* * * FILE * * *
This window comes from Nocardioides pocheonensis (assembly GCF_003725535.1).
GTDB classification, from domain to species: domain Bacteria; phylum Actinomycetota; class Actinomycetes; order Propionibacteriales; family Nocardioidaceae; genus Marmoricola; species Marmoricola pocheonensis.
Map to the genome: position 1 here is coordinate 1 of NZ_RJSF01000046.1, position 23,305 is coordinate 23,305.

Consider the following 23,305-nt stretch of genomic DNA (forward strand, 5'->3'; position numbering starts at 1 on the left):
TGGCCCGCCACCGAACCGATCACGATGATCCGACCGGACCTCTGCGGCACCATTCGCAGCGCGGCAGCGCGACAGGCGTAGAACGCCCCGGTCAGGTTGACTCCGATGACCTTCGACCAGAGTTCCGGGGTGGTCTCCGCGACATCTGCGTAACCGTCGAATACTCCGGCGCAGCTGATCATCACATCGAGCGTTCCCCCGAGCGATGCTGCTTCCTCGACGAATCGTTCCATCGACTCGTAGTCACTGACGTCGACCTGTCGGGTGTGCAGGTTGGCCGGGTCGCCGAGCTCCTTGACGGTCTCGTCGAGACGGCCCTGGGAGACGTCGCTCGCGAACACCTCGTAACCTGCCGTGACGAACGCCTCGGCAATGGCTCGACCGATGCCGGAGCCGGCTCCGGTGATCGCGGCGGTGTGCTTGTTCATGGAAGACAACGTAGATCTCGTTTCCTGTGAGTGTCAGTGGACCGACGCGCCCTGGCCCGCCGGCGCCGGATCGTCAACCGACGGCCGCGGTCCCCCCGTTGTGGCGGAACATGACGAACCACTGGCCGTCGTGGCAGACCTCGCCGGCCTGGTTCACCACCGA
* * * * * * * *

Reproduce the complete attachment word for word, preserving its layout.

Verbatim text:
This window comes from Nocardioides pocheonensis (assembly GCF_003725535.1).
GTDB classification, from domain to species: domain Bacteria; phylum Actinomycetota; class Actinomycetes; order Propionibacteriales; family Nocardioidaceae; genus Marmoricola; species Marmoricola pocheonensis.
Map to the genome: position 1 here is coordinate 1 of NZ_RJSF01000046.1, position 23,305 is coordinate 23,305.

Consider the following 23,305-nt stretch of genomic DNA (forward strand, 5'->3'; position numbering starts at 1 on the left):
TGGCCCGCCACCGAACCGATCACGATGATCCGACCGGACCTCTGCGGCACCATTCGCAGCGCGGCAGCGCGACAGGCGTAGAACGCCCCGGTCAGGTTGACTCCGATGACCTTCGACCAGAGTTCCGGGGTGGTCTCCGCGACATCTGCGTAACCGTCGAATACTCCGGCGCAGCTGATCATCACATCGAGCGTTCCCCCGAGCGATGCTGCTTCCTCGACGAATCGTTCCATCGACTCGTAGTCACTGACGTCGACCTGTCGGGTGTGCAGGTTGGCCGGGTCGCCGAGCTCCTTGACGGTCTCGTCGAGACGGCCCTGGGAGACGTCGCTCGCGAACACCTCGTAACCTGCCGTGACGAACGCCTCGGCAATGGCTCGACCGATGCCGGAGCCGGCTCCGGTGATCGCGGCGGTGTGCTTGTTCATGGAAGACAACGTAGATCTCGTTTCCTGTGAGTGTCAGTGGACCGACGCGCCCTGGCCCGCCGGCGCCGGATCGTCAACCGACGGCCGCGGTCCCCCCGTTGTGGCGGAACATGACGAACCACTGGCCGTCGTGGCAGACCTCGCCGGCCTGGTTCACCACCGA